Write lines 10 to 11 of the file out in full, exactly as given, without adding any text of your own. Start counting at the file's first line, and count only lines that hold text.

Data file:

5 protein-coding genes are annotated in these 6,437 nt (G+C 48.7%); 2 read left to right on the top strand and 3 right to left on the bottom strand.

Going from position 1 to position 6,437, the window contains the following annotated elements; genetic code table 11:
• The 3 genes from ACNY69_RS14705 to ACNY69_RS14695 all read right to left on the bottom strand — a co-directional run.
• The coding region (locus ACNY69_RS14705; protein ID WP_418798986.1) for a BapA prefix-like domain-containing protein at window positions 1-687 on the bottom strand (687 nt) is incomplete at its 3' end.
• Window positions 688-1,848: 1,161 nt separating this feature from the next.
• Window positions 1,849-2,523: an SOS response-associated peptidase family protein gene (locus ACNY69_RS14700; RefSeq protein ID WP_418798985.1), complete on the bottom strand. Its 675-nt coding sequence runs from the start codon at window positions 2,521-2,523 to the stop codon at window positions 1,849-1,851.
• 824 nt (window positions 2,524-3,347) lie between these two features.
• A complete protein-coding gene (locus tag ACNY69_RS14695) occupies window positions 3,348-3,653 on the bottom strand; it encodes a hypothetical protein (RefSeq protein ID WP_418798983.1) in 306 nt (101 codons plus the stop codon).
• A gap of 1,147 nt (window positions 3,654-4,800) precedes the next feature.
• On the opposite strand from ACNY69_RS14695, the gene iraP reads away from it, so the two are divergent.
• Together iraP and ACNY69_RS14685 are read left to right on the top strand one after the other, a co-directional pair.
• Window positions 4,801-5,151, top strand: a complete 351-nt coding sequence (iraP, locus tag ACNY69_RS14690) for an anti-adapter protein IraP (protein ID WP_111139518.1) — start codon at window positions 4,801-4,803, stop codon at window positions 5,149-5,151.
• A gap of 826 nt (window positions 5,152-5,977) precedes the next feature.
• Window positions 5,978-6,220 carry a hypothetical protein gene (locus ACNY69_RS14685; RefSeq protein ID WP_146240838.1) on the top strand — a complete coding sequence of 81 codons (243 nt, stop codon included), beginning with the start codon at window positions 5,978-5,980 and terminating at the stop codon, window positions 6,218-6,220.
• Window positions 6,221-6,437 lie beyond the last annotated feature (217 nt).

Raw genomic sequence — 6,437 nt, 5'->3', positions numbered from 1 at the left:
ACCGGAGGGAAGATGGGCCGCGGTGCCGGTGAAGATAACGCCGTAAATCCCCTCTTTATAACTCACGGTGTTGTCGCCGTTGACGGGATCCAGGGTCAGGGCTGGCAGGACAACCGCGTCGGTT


• On the opposite strand from ACNY69_RS14695, the gene iraP reads away from it, so the two are divergent.
• Together iraP and ACNY69_RS14685 are read left to right on the top strand one after the other, a co-directional pair.